Ask Matt: The Emmys (Boo for ‘Good Doctor,’ Yay for ‘Americans’), More TV ‘Witches,’ Saving ‘Code Black’
Welcome back to the Q&A with TV critic (also known to some TV fans as their “TV therapist”) Matt Roush, who’ll address whatever you love, loathe, are confused or frustrated or thrilled by in today’s vast TV landscape. One caution: This is a spoiler-free zone, so we won’t be addressing upcoming storylines here unless it’s already common knowledge. Please send your questions and comments to [email protected] (or use the form at the end of the column) and follow me on Twitter. Look for Ask Matt columns on most Tuesdays and Fridays
Emmys Snubbing TV’s Good Doctor
Question: How is it possible that Freddie Highmore isn’t nominated this year for a leading actor in a drama Emmy for The Good Doctor? His moving portrayal of a brilliant doctor who struggles to connect on a personal level because of his autism has got to be one of the most challenging roles on TV and should not go unrecognized. — Cathy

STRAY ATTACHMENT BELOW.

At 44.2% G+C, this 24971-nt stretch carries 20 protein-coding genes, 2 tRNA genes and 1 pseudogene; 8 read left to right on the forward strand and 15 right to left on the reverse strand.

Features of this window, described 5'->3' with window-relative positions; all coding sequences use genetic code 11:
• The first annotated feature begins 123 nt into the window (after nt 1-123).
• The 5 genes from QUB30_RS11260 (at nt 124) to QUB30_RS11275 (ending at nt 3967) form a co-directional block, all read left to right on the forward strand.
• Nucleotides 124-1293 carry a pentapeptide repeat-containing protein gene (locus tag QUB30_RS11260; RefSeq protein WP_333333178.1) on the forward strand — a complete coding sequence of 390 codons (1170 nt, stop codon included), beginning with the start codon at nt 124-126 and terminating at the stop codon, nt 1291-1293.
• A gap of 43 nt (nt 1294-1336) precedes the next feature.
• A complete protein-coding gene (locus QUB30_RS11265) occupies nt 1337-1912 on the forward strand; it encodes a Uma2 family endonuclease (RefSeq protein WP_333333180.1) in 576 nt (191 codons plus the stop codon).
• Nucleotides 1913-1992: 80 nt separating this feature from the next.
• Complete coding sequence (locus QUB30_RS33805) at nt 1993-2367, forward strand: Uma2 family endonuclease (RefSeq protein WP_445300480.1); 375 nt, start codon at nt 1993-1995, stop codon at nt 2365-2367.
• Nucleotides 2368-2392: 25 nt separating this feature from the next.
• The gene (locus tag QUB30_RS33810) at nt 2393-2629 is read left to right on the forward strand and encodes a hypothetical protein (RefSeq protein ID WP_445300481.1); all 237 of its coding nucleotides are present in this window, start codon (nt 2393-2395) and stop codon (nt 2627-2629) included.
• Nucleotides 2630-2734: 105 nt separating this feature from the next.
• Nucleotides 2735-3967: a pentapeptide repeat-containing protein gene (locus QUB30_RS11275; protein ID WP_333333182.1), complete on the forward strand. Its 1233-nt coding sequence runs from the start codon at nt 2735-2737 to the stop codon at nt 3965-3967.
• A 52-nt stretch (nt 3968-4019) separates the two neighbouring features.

Matt Roush: Couldn’t agree more. Of the many omissions (or snubs, if you will) that are nowadays unavoidable given the surplus of choices, Freddie Highmore’s no-show on the Emmys list is perhaps the most inexplicable. An industry myopia regarding most broadcast-network TV is only part of it, but considering the stylistic leap this talented young actor made, transitioning from Bates Motel to The Good Doctor within a year, this is a lamentable oversight. On further analysis of this specific category, one explanation could be that HBO’s high-profile Westworld was airing during the period of ballot voting and was fresher in voters’ minds. Jeffrey Wright moved from supporting to lead actor this year, and he’s pretty much the heart and soul of that show, so no argument there, but Ed Harris also nominated as lead for what (to me) seems more a supporting character? That might have better gone to Highmore. (Also: As Westworld droned on this season, I wonder if some voters now have remorse for giving what was ultimately a disappointing second season so many nominations.)